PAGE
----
'Homeschooling should not be linked with testing,' argues ECLAC official

'Homeschooling should not be linked with testing,' argues ECLAC official

BY ALICIA DUNKLEY-WILLIS
Senior staff reporter
dunkleywillisa@jamaicaobserver.com

Monday, November 30, 2020

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Charging that the Caribbean seems to be obsessed with using tests to determine educational progress, an official of the Economic Commission for Latin America (ECLAC) says that approach does not gel with homeschooling, which most territories have now embraced because of the novel coronavirus pandemic.

According to Dr Dillon Alleyne, deputy director of ECLAC's subregional headquarters, “General testing is necessary only to determine the impact and performance of the whole system. We seem to be obsessed with testing in the Caribbean. We are testing even in the middle of the pandemic. I wouldn't call which countries are involved.”

Dr Alleyne was one of five panellists expressing their views on education during the pandemic on day one of the 15th annual Caribbean Child Research Conference dubbed 'Pandemics and Children's Rights (UN Convention on the Rights of the Child)' held last week.

Asked if given the prevalence of homeschooling over the last six months, and uneven educational experiences, whether there should be a radical alteration of assessment methodologies away from traditional testing, he said “I don't think homeschooling should be linked with testing.”

“I think that you will have a variety of schooling types across any jurisdiction. In the United States and Britain you have homeschooling and traditional schooling. I don't think you should link those things together. There are parents who, for all kinds of reasons, do not want their children to be part of the regular process,” Dr Alleyne argued.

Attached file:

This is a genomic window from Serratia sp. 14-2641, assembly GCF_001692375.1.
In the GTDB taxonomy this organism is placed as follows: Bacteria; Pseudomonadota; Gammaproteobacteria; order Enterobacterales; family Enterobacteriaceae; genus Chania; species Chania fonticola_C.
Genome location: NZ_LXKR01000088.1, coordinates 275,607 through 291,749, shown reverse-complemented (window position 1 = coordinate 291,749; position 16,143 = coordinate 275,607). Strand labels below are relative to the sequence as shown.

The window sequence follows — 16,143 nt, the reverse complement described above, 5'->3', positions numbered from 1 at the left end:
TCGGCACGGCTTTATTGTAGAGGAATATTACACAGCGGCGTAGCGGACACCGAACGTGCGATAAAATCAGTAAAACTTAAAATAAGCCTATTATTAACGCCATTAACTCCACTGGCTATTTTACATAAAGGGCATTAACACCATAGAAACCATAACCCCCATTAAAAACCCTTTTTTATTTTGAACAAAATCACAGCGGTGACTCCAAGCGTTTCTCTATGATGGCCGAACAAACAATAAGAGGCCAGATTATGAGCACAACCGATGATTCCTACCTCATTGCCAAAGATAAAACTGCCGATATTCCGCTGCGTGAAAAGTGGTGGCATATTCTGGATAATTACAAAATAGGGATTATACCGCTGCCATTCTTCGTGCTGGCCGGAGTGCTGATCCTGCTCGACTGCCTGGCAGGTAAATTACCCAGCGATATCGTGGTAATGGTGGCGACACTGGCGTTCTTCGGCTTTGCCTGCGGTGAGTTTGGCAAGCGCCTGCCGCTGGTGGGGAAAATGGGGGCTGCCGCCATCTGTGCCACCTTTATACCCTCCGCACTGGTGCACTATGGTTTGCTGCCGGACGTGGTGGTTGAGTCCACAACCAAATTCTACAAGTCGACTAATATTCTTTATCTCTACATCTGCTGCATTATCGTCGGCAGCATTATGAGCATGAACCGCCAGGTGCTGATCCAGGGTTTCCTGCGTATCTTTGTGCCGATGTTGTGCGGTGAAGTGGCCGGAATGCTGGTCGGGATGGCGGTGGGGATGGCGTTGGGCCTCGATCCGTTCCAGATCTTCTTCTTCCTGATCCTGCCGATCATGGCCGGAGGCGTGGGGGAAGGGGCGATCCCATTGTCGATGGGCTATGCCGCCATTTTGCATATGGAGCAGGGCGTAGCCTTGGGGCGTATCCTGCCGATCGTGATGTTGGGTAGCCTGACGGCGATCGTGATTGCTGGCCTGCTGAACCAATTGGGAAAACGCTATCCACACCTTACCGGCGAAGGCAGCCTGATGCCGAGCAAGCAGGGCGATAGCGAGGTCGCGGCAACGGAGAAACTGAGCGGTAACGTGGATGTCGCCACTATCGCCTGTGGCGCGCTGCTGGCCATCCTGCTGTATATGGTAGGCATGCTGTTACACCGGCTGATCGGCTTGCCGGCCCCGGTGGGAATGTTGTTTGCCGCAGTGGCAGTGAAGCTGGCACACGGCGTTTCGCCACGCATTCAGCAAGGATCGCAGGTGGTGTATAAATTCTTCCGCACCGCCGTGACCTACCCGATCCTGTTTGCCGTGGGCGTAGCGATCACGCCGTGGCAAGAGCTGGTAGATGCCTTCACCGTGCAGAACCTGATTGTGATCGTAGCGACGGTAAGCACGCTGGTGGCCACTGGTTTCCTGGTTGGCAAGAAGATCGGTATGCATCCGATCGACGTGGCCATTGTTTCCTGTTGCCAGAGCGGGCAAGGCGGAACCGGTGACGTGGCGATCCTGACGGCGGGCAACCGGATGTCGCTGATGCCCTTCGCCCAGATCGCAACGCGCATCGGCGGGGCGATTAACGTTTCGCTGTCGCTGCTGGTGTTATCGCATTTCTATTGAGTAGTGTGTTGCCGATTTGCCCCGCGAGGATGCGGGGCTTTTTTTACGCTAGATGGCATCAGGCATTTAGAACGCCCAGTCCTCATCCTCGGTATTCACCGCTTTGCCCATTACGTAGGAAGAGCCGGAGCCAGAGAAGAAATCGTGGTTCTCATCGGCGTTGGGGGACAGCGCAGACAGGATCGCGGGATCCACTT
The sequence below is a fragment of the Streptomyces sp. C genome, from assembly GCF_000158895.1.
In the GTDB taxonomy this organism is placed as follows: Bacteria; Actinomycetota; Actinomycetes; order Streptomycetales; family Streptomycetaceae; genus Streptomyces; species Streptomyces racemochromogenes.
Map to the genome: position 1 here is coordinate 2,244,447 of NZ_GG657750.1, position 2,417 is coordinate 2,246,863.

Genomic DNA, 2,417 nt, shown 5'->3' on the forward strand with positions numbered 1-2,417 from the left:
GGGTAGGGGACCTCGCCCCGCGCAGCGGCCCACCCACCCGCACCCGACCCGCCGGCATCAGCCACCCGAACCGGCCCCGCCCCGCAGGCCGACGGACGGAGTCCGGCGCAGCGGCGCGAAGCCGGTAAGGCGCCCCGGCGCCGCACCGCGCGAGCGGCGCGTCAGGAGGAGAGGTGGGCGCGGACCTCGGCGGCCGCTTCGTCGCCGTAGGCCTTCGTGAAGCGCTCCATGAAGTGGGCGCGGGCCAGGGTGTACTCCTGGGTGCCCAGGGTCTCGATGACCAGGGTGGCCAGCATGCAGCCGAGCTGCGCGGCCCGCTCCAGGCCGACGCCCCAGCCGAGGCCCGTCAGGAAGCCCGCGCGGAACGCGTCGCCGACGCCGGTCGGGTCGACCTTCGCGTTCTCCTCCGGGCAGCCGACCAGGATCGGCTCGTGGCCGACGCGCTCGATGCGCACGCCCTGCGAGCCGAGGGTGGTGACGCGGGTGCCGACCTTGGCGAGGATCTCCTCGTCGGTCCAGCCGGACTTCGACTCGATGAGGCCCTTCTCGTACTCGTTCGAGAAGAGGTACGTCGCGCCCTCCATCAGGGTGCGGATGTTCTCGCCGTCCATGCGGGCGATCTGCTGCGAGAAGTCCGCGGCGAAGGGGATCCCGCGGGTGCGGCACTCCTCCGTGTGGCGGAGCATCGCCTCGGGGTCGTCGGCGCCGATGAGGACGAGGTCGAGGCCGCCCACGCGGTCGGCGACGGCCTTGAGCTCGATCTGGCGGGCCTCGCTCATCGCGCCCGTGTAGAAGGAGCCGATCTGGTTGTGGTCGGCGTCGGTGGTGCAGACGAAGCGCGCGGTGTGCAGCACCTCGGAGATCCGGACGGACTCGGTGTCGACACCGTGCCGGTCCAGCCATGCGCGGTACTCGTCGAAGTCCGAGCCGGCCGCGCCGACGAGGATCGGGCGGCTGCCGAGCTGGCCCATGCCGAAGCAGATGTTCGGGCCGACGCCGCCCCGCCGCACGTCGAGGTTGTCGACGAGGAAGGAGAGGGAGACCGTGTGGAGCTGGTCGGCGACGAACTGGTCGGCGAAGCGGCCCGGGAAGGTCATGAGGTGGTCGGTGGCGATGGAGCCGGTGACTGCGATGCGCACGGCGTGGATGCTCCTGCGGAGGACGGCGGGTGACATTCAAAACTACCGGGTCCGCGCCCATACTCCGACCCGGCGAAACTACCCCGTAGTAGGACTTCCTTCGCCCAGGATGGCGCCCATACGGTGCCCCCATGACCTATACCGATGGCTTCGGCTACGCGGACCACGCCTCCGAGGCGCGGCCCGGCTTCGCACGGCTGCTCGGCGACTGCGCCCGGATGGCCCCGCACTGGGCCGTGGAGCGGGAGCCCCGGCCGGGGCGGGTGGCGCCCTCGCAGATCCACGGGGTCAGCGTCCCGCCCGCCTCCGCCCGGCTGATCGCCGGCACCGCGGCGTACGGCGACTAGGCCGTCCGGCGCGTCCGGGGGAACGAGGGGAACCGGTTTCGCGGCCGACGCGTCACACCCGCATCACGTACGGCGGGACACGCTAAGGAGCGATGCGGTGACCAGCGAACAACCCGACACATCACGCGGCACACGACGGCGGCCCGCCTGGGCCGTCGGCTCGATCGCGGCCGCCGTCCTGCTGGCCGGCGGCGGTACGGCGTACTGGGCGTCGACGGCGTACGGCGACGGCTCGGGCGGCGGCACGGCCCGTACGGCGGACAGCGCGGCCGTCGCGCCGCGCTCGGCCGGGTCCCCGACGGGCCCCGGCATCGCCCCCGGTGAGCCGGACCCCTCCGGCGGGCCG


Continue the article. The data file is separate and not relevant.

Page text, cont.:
“My point is, essentially, what you need is an education system committed to a single standard recognising what I would call different capabilities and intelligences of students, but you have a single menu of activities, students carry a certain set of subjects whether you are homeschooling or not, and what you do is teaching in relation to the ability of every student so that boys, for example, require certain kinds of engagement; then you have to roll out that engagement relative to girls,” he added.

“But the important thing is that you are looking at the progress of a single child over time, rather than looking at the child in relation to other children. The point I am making is, you want to focus teaching on the individual capability of each child and over time reduce the differentials in outcomes amongst groups,” he said further.

Dr Alleyne noted that in Finland, for example, where this approach has worked, “the differential between all schools is five per cent, and 50 per cent of the students choose vocational training”.

“In other words, some of those students that have chosen vocational training could have gone on to be doctors. And that is what you want, a radical reduction over time in the quality of outcomes so that what is important is not what school you go to, what is important is your interest,” he argued.